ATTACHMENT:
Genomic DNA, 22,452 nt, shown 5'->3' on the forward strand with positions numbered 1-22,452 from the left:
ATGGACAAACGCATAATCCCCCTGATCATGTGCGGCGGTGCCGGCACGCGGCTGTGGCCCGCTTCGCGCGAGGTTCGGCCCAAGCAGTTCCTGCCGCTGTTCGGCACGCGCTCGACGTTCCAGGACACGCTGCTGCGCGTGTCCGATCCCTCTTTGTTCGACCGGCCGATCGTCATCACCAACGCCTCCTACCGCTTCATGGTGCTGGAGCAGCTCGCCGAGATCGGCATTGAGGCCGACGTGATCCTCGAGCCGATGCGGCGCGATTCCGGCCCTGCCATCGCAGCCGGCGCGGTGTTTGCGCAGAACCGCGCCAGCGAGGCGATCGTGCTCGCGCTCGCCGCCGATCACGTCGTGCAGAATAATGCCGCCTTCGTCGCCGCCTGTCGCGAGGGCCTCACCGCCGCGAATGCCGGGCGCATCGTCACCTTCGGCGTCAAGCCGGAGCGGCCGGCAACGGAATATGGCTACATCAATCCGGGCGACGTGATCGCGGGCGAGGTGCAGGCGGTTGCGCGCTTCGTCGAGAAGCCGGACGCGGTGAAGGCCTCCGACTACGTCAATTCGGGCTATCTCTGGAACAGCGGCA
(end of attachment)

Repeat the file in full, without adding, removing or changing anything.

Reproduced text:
Genomic DNA, 22,452 nt, shown 5'->3' on the forward strand with positions numbered 1-22,452 from the left:
ATGGACAAACGCATAATCCCCCTGATCATGTGCGGCGGTGCCGGCACGCGGCTGTGGCCCGCTTCGCGCGAGGTTCGGCCCAAGCAGTTCCTGCCGCTGTTCGGCACGCGCTCGACGTTCCAGGACACGCTGCTGCGCGTGTCCGATCCCTCTTTGTTCGACCGGCCGATCGTCATCACCAACGCCTCCTACCGCTTCATGGTGCTGGAGCAGCTCGCCGAGATCGGCATTGAGGCCGACGTGATCCTCGAGCCGATGCGGCGCGATTCCGGCCCTGCCATCGCAGCCGGCGCGGTGTTTGCGCAGAACCGCGCCAGCGAGGCGATCGTGCTCGCGCTCGCCGCCGATCACGTCGTGCAGAATAATGCCGCCTTCGTCGCCGCCTGTCGCGAGGGCCTCACCGCCGCGAATGCCGGGCGCATCGTCACCTTCGGCGTCAAGCCGGAGCGGCCGGCAACGGAATATGGCTACATCAATCCGGGCGACGTGATCGCGGGCGAGGTGCAGGCGGTTGCGCGCTTCGTCGAGAAGCCGGACGCGGTGAAGGCCTCCGACTACGTCAATTCGGGCTATCTCTGGAACAGCGGCA